A team from The University of New Mexico has organized an exhibition at ¡Explora! that launches on the Albuquerque science center’s Adult Night.
The 2023 Shared.Futures SciArt Exhibit kicks off on Friday, May 19, from 6 to 9 p.m. at ¡Explora! for adults 18 and up. Tickets are available online for $10 for adults and $7 for seniors.
There will be a SciArt Passport activity with a prize and raffle for those who complete the passport.
The exhibition continues through June 6 when the work will be moved to the Shared.Futures website gallery.
Shared.Futures Exhibition Opening
¡Explora! Science Center and Children's Museum of Albuquerque
1701 Mountain Rd NW, Albuquerque, NM 87104
Friday, May 19 | 6-9 p.m.
Tickets are available online for $10 for adults and $7 for seniors.
Shared.Futures is a sci-art collaborative event where local scientists and artists come together.
Teams participating in the Meet a Scientist/Artist event include:
Scents of soil, sense of home: investigating formation of rocks with isotopes
Artist Eleonora Edreva, UNM, Art & Ecology
Scientist Catherine Peshek, UNM Earth and Planetary Sciences
Remedy network: fungi uptake of arsenic in soil
Artist Rebecca Elise Cook, UNM, Painting & Drawing
Scientist Taylor Lillian Busch, UNM, Civil, Construction, and Environmental Engineering
3-D printing a path to a more sustainable future: 3D printing of earthen structures
Artist Manuel Peralta II, Mongo Illustration
Scientist Daiquiri Zozaya, UNM Civil, Construction, and Environmental Engineering
Breaking Ground: understanding the physics of earthquakes
Artist Celine Gordon, independent artist and illustrator
Scientist Jeng Hann Chong, UNM Earth and Planetary Science
500 Unheard Legacies: impacts of mining in New Mexico
Artist Rosalba Breazeale, independent artist
Scientist Jessica Begay, UNM Center of Metals in Biology and Medicine
Elemental: environmental water resource engineering
Artist Viola Arduini, independent artist
Scientist Anjali Mulchandani, UNM Civil, Construction, and Environmental Engineering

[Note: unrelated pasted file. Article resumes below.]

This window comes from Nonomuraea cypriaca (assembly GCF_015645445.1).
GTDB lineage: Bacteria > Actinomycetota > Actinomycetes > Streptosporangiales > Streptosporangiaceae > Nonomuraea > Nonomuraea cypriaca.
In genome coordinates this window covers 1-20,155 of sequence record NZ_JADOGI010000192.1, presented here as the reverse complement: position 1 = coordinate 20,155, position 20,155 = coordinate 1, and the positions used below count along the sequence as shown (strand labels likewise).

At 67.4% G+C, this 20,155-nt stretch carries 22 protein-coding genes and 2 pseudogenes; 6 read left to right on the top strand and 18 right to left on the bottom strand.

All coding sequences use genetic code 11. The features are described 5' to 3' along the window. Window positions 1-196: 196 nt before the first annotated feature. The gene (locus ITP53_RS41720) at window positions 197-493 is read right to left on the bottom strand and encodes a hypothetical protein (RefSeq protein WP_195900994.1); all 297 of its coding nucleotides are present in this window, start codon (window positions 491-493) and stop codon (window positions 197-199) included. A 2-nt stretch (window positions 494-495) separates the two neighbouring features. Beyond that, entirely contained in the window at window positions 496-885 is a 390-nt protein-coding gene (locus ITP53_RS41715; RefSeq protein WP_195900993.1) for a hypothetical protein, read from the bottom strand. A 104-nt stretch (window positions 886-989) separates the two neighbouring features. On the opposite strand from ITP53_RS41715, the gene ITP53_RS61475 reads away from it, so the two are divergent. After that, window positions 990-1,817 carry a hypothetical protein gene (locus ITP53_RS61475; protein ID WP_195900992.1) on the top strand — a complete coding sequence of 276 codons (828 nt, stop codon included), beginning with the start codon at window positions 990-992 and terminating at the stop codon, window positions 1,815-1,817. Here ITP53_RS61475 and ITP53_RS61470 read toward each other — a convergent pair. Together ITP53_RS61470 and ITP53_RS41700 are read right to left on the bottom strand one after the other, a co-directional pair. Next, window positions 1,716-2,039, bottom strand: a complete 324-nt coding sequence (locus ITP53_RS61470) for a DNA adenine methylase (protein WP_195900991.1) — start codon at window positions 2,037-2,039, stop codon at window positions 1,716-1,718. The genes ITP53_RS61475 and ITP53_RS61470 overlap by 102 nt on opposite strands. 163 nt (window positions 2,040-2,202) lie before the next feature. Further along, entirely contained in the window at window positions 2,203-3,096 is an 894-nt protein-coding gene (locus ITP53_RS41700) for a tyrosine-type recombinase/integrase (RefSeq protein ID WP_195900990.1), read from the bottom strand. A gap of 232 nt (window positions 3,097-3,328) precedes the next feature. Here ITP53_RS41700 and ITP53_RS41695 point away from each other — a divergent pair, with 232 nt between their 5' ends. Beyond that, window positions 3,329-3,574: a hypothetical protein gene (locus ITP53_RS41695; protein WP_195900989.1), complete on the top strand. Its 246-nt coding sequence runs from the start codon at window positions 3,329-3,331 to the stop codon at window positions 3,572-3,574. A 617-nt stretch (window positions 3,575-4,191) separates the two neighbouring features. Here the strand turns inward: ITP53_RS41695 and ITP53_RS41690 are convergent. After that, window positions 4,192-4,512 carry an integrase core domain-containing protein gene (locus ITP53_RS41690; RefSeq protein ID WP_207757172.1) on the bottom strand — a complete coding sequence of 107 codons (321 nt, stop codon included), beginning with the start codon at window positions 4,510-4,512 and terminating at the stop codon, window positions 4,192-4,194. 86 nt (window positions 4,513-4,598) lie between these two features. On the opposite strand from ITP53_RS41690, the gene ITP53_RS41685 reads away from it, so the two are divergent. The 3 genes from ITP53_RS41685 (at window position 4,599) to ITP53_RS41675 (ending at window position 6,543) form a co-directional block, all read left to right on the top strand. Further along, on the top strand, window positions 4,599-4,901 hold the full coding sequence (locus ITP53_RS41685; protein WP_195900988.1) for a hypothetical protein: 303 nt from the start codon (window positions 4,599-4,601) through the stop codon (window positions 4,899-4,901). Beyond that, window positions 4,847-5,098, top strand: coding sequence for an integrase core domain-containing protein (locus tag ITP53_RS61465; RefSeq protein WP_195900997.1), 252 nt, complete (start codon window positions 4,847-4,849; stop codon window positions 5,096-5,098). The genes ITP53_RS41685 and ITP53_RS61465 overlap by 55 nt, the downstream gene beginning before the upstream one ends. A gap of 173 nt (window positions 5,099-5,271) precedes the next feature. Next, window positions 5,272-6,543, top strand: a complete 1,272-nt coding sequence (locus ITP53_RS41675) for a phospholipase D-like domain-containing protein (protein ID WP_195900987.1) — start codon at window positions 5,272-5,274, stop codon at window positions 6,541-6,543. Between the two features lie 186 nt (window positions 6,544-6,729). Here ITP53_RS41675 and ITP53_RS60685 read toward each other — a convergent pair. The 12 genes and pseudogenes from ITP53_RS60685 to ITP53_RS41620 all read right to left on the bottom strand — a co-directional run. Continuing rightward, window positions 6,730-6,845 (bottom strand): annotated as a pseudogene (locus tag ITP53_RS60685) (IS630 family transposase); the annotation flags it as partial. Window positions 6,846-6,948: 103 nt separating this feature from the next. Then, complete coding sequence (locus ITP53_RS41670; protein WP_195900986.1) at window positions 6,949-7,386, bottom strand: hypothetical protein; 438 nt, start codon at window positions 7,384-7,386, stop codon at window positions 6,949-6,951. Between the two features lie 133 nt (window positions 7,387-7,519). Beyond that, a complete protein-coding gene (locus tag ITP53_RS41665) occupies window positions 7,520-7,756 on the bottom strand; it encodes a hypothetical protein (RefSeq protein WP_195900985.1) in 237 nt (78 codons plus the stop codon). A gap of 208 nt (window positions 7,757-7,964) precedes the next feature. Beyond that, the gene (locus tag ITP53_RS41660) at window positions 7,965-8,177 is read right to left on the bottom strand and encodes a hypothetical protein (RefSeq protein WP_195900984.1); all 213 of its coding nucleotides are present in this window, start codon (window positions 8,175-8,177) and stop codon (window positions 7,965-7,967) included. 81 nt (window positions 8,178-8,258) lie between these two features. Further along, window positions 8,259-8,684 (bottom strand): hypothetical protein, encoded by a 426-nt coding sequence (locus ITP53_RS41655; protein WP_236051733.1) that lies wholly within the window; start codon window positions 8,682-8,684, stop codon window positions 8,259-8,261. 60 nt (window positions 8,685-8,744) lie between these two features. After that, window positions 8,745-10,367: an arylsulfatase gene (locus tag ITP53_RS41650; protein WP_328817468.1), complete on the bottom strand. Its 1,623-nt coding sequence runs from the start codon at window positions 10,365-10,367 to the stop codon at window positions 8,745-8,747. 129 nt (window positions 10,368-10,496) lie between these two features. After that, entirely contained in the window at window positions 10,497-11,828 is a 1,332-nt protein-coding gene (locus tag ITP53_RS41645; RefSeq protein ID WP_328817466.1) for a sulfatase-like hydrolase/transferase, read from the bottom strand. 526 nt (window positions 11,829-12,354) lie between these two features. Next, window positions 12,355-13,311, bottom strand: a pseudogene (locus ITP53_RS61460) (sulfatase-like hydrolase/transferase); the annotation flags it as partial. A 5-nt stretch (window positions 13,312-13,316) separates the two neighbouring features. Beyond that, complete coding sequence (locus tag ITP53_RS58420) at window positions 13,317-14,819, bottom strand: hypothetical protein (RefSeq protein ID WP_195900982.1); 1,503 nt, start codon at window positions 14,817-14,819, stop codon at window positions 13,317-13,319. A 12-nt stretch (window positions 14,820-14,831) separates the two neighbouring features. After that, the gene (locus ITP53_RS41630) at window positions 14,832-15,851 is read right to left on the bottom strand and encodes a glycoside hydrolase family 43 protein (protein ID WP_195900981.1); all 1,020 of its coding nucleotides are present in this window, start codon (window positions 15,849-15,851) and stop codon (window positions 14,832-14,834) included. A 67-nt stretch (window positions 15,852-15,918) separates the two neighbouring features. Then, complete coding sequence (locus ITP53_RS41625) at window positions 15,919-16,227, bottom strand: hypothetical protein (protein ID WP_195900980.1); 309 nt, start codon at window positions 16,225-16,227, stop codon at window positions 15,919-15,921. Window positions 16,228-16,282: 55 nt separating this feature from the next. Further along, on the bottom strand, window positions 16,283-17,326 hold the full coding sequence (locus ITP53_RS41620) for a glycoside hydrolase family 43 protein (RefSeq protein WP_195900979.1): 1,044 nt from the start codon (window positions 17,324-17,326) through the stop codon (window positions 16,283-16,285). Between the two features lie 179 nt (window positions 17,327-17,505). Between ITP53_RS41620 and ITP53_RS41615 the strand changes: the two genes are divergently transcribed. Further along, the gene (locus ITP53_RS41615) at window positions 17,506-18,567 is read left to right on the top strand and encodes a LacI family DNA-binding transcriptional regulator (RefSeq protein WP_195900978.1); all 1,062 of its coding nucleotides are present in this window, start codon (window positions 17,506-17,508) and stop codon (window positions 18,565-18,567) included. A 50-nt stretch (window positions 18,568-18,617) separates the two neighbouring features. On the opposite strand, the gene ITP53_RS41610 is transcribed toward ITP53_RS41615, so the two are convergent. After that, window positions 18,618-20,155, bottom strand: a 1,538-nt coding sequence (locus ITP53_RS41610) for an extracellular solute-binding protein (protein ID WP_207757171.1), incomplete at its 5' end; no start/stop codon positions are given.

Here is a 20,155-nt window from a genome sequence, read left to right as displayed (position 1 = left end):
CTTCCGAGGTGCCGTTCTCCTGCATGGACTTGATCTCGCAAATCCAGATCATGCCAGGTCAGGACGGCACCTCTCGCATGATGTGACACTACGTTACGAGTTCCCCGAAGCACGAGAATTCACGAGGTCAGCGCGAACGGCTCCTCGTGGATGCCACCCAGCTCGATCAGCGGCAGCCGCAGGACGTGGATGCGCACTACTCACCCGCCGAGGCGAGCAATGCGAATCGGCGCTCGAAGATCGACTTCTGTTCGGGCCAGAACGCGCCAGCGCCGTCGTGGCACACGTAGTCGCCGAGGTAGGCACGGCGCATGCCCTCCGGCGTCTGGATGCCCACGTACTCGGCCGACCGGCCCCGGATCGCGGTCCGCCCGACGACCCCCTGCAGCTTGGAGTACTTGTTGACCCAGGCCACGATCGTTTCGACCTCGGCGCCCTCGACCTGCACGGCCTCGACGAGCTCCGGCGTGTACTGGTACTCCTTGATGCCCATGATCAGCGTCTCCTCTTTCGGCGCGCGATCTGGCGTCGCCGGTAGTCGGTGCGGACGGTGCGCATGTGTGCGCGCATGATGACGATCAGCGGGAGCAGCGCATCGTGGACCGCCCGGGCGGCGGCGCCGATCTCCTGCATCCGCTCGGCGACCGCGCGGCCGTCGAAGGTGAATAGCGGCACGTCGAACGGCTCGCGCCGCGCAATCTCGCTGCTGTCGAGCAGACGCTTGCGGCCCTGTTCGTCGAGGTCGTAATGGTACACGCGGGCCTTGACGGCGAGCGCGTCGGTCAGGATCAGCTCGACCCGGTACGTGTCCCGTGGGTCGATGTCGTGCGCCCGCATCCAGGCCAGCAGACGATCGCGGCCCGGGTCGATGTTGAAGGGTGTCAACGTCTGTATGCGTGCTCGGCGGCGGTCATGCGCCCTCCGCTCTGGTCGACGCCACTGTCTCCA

Unheard Voices from the Blaze: wildfire effects on river systems
Scientist Asmita Kaphle, UNM Civil, Construction, and Environmental Engineering
Organizers of the event are:
Yolanda C. Lin, UNM Geography and Environmental Studies, assistant professor
Marisol Meyer Driovínto, UNM Community and Regional Planning, graduate student
Tybur Casuse Driovínto, UNM Environmental Engineering, graduate student
Lisa Hurst, In Search of Solid Ground Photography LLC, photographer
Ashley Apodaca, UNM Environmental Science and Sustainability Studies, undergraduate student
The exhibition is aimed at people of all ages who want to know more about STEAM (science, technology, engineering, art, math) and experience the sci-art space, Lin explained. She helped coordinate the event as part of the UNM Transformation Network, a transdisciplinary research effort aimed at improving resilience for headwater dependent communities, including the Rio Grande watershed.
“I have always been interested in science communication, and in the past few years, I have started incorporating more artistic expression within my research presentations and papers,” explained Lin. “Especially for a general audience, incorporating artistic elements can really help your research connect with your audience. When I saw the opportunity to build a partnership with ¡Explora! and engage with local artists and UNM researchers, I couldn't resist. I love that we have created a workshop and event that is not only about connecting a broad audience to art and science, but also about building individual relationships among artists and local scientists.”
“I hope the event inspires future generations of leaders who are excited to collaborate across traditional disciplinary boundaries,” Lin remarked. “We need creative and technical approaches to tackle grand challenges such as climate change and unlocking the power of STEAM will get us moving in the right direction. There's a tendency to talk about the future in a catastrophizing way. What's special about Shared.Futures is that these researchers and artists are really acknowledging the existing and potential challenges but are also offering ideas and visions for a hopeful future.”